TB: Caitriona was one of the last hired. She really only had like a two week turnaround after she got the part, before heading out, and this changed her whole life. I think she really understood Claire. She has a family member that had been in the war and was a nurse. She knew her stories. She had a lot of contextual ideas about who Claire was as this woman who had lived in the war. She was a gritty character who was independent. Caitriona really connected with Claire.
It was really interesting because, obviously, an entire series was on her shoulders. She had never been the lead in a series before. The show has definitely been a trial by fire in terms of when you’re No. 1 on the call-sheet as the person that’s in almost every scene of the whole show, you are there all the time in the muck, and in the cold, and in the long dresses. She’s really not a complainer.
She’s just as gritty as Claire is and just as dedicated. She really takes being the person that sets the tone on the show very seriously. Especially through all the difficult things that they have to do to make that show come to life. She’s just very admirable, very graceful and very much a class act.
Parade: Another reason that people have to buy the book is that there are so many photos in there that I have never seen before.
TB: Yes. Season 1 they didn’t shoot as much photography as they did for Season 2. I think once the show became a tremendous success, they had a unit photographer more available for Season 2. We had 4,000 pictures for every episode for Season 2 to go through, which was very daunting, but hello, what a great embarrassment of riches to go through. My editor, Anne Speyer, and I dug through all of the contact sheets that STARZ and Sony provided to us and tried to find things that we felt were illuminative about the production. There are some fun pictures of some extras that are in blue smocks in between scenes to protect the costumes that Terry [Dresbach] created. They’ve got all the detailed work for a lot of the costumes that you see that go by in the frame really quick, that you don’t really get a chance to see unless you’re obsessive and pausing on things. You also get to look at some of the handiwork that the production design does.
Also, in one of my editorial passes, I went through and cross-compared everything that was on the STARZ web site to what we had selected for some of the initial layouts in the book and tagged anything that was a repeat. As you know, people can get really wonderful coverage of Outlander online. STARZ provided all of that photography. It was really important for me and for my editors that when you buy the book, you see things that you’ve never seen before so that you do feel like you’re getting your money’s worth with the interviews and with what the visual content is. It was really important to us to make sure that, as much as we could, we diversified and tried not to repeat what you could get somewhere else.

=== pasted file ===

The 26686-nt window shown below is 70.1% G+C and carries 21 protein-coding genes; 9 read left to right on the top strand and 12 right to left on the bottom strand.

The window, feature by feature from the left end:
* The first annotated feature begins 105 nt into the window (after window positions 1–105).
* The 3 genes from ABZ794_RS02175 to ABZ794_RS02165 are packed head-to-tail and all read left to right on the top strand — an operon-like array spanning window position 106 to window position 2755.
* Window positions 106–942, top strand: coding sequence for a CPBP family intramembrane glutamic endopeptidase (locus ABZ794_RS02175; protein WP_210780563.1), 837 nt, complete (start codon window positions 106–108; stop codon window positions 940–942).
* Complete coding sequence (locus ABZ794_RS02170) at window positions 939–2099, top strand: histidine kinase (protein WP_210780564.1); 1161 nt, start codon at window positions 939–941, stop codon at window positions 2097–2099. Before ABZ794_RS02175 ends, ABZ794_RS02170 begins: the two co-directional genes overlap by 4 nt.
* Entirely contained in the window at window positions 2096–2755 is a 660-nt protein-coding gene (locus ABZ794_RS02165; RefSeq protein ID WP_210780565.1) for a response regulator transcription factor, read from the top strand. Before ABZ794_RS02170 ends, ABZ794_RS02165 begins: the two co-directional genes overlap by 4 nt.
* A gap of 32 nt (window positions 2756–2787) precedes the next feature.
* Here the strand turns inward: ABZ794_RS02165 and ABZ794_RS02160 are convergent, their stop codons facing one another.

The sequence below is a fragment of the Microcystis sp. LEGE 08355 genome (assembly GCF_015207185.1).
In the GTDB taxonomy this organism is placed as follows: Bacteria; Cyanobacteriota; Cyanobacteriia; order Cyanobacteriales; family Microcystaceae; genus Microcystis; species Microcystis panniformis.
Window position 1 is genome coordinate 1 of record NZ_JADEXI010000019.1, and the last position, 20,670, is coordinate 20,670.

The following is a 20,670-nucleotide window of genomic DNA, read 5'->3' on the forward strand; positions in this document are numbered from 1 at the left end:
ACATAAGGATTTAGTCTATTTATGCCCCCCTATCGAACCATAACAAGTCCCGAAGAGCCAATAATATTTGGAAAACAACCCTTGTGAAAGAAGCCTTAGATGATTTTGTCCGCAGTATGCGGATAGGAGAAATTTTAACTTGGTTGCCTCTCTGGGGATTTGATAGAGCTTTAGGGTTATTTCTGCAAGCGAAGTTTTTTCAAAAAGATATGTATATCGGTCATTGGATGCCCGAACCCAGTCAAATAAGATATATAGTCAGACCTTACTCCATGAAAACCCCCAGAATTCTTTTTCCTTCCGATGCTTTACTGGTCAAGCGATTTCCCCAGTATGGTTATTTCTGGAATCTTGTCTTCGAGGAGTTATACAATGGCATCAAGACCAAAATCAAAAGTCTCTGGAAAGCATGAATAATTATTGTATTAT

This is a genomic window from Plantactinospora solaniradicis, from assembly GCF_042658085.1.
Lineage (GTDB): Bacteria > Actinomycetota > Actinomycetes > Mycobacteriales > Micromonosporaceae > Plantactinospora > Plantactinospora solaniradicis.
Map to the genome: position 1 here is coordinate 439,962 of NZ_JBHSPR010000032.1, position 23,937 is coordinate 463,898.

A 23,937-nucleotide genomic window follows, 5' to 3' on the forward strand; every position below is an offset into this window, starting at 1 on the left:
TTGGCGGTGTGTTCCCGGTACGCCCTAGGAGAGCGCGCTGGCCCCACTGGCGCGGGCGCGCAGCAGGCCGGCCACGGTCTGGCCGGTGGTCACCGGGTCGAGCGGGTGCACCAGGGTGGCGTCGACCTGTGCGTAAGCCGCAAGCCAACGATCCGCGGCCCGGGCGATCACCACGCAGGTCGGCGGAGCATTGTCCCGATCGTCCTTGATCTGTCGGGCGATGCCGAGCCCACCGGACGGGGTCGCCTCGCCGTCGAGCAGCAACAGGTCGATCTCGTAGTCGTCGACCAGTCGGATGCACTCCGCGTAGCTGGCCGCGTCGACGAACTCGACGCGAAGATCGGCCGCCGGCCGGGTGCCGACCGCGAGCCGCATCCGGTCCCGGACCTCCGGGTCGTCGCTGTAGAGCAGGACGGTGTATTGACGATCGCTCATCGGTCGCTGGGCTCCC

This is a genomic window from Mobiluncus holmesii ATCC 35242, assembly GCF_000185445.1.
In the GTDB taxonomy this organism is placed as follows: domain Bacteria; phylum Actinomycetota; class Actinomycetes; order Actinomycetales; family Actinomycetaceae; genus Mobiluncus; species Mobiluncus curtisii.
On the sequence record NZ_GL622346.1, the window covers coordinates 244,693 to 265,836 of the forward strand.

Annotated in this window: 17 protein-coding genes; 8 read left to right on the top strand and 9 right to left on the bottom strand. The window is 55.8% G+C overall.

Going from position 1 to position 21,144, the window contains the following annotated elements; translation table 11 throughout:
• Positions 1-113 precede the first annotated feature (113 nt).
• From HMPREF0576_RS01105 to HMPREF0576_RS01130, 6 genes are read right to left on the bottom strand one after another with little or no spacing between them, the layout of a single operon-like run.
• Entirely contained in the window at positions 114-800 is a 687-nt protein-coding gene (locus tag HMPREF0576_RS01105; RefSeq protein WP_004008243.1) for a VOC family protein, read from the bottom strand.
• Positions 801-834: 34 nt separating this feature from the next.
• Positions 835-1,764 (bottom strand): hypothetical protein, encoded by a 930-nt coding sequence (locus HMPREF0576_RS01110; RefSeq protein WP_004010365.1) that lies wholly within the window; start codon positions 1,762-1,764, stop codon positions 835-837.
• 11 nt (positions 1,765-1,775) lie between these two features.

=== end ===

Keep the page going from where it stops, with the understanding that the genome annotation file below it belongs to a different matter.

Parade: What was your experience like when you were talking to the behind-the-scenes production staff? Did you find them to be truly dedicated to making this show as authentic as possible?
TB: Absolutely. [Executive producer] Ron [Moore] and [co-executive producer] Maril [Davis] have also made sure that they’ve hired people that really can bring authenticity. Whether it’s the chapter about armory or the horses that they use; whether it’s Terry and her beautiful costuming work, or [production designer] Jon Gary Steele’s attention to detail with all of the periods, whether it was Paris or whether it’s just the castles that they’ve used and redressed for the periods. They have really gone to town on making sure that it’s as accurate as possible, that they’re getting aesthetics, but they’re also really trying to rebuild the world. You can really get a taste of what it would feel like to live where Claire is walking.
They are lovely people. Every single one of the interviews I did in total, whether it was repeat interviews or just one-shot interviews — I did in excess of 70 interviews for the book; honestly, every single one of them from the directors down to the make-up people were generous with time and really had great stories. They’re working every day 14 hours a day. They’ve got a wealth of really cool stories that could be its own other book. There could be a volume two to this. There are so many cool stories. I was just really appreciative to get to live in their world for a couple of months, just immersing myself in their shoots.